This is nothing to do with the environment, and all about extracting more money out of people who don't make a fuss.

Most manufacturers have their own scrappage offerings at least; I was offered well over the market value for my Mk2 as scrappage when I got the Mk4, but who knows how long that will last. It's also tied to the purchase of a brand new car, and not many people are stupid enough or have the kind of money to be able to take advantage of that. I would argue that if you can afford a new car, you probably don't need such financial assistance as much as someone who can't, which is why I say all these schemes are targeted at the wrong people. Or maybe the right people...

 

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22 hours ago, Catlover said:

OR just increase the tax on petrol and diesel so you tear your hair out in despair and buy an electirc

Vehicle tax will do doubt be going up too? At the moment my TOYOTA Aygo is exempt due to fuel efficiency. I don't do many miles nowadays - trying to do less. I think the TOYOTA Aygo servicing is expensive from the official dealers for such a small simple car. I was considering just doing bits myself or get a cheap local independent but I think the risks are too high. Hmmm...

21 hours ago, Cyker said:

Wouldn't hold my breath - If anything they're reducing financial incentives - Hybrids no longer get any financial incentive, and the one for EV's has been reduced to the point where it's a drop in the face of the full retail cost of most EV's.

Same thing with the ULEZ - The original zone, where all the rich people live, offered financial incentives, lower rates for residents in the zone and extended sunset periods on older vehicles; The extension, that covers all the poorer areas, gets smeg-all. They haven't even publicised it widely - A lot of people are going to get a shock in October and Sadiq Khan is no doubt rubbing his hands at the though of the amount of ULEZ charges and fines he's going to get to add to his coffers.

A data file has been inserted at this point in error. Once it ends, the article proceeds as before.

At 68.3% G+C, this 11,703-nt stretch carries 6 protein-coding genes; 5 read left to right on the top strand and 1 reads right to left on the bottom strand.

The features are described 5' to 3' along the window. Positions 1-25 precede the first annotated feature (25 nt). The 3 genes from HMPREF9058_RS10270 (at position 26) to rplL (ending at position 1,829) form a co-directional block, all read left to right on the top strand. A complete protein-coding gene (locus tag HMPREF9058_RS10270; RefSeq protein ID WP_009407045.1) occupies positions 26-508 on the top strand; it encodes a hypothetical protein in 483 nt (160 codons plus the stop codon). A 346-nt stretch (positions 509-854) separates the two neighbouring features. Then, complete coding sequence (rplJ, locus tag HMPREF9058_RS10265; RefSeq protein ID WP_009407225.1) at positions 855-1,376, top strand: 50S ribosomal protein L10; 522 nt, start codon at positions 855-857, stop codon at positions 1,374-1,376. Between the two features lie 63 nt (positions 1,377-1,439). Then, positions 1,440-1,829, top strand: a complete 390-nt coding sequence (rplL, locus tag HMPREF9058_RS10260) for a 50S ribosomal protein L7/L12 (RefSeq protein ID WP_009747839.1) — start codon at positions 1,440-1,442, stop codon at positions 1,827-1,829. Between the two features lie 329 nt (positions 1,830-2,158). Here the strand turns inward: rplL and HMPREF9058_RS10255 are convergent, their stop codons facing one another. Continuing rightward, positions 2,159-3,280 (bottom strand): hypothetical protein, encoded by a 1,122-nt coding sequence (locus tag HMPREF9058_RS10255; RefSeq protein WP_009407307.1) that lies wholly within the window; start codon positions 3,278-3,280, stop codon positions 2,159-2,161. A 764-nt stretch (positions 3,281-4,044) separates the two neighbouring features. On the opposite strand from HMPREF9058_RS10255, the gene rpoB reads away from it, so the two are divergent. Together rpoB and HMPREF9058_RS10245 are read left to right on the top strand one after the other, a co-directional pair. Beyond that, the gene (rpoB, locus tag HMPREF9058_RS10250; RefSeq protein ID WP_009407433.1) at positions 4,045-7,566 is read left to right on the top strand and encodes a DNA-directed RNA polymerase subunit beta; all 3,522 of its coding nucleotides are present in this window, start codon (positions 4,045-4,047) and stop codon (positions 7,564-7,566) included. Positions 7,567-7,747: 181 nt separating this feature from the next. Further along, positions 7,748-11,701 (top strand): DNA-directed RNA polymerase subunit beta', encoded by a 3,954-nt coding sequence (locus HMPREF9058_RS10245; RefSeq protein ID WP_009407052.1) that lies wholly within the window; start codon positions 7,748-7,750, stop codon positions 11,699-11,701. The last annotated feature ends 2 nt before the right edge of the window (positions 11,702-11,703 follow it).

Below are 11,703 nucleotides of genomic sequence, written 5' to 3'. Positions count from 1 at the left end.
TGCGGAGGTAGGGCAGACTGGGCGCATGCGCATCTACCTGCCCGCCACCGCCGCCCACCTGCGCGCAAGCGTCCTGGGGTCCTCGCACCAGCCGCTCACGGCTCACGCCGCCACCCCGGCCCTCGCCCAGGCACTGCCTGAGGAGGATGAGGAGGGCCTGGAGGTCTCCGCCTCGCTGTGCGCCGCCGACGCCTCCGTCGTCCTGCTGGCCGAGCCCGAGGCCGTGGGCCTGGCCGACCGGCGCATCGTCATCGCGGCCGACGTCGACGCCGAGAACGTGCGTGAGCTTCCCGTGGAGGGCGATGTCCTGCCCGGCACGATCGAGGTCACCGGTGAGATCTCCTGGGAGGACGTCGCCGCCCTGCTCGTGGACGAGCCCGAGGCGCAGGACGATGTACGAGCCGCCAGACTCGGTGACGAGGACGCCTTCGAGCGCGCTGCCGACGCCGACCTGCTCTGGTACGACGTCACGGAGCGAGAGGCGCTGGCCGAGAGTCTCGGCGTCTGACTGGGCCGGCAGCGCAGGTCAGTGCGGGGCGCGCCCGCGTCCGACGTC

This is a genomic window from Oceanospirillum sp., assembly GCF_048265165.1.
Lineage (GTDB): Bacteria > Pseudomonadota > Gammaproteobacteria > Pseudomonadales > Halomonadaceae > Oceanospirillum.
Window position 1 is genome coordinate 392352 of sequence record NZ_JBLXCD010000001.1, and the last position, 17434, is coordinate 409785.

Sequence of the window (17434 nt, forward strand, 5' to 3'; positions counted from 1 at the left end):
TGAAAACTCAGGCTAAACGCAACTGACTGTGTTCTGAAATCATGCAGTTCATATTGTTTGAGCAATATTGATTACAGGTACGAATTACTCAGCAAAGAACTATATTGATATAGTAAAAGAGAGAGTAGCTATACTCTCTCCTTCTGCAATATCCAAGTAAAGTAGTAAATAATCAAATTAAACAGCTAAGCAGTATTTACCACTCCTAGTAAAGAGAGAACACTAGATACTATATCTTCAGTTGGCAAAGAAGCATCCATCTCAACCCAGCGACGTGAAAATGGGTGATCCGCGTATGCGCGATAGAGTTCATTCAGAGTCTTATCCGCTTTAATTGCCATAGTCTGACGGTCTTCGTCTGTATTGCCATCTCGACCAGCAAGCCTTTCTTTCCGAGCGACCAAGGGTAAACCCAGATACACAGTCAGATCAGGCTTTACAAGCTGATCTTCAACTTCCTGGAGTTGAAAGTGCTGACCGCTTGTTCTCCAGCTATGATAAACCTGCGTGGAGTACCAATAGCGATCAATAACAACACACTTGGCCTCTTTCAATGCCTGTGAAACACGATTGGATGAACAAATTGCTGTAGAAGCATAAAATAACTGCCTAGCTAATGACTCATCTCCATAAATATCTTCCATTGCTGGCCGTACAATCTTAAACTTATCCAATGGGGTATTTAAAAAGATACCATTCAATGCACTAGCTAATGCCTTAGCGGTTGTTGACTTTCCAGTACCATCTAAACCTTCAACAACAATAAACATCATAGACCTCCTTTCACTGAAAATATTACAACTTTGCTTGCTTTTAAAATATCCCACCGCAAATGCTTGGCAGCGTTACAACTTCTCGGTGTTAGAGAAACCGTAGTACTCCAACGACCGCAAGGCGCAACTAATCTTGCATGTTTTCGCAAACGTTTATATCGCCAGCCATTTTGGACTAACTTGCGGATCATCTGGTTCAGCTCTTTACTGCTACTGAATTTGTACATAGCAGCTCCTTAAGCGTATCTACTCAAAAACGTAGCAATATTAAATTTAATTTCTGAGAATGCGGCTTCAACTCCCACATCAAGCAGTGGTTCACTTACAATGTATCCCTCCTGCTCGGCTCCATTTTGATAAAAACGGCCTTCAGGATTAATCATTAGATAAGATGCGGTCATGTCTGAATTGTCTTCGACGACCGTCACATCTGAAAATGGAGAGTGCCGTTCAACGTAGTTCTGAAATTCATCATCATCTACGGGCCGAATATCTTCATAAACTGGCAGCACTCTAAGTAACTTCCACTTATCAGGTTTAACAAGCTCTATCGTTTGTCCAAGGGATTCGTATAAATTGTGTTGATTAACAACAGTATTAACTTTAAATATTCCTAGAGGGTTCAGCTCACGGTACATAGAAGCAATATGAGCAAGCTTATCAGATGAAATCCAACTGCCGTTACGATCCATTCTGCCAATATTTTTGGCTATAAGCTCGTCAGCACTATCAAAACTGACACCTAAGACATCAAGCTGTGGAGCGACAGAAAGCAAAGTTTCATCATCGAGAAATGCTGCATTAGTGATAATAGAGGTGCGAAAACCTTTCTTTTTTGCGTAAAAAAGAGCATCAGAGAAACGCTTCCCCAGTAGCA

This is nothing to do with the environment, and all about extracting more money out of people who don't make a fuss.

Most manufacturers have their own scrappage offerings at least; I was offered well over the market value for my Mk2 as scrappage when I got the Mk4, but who knows how long that will last. It's also tied to the purchase of a brand new car, and not many people are stupid enough or have the kind of money to be able to take advantage of that. I would argue that if you can afford a new car, you probably don't need such financial assistance as much as someone who can't, which is why I say all these schemes are targeted at the wrong people. Or maybe the right people...

 

It makes you think doesn't it? These climate commitments will have to be paid for and it looks the end user will get hit. I heard home electric/gas charges have a cost component that pays for these subsidies to make these new climate friendly energy solutions possible. Live no where near London/and major cities as I really cannot get on with them to understand these ULEZ charges but they frankly sound a nightmare.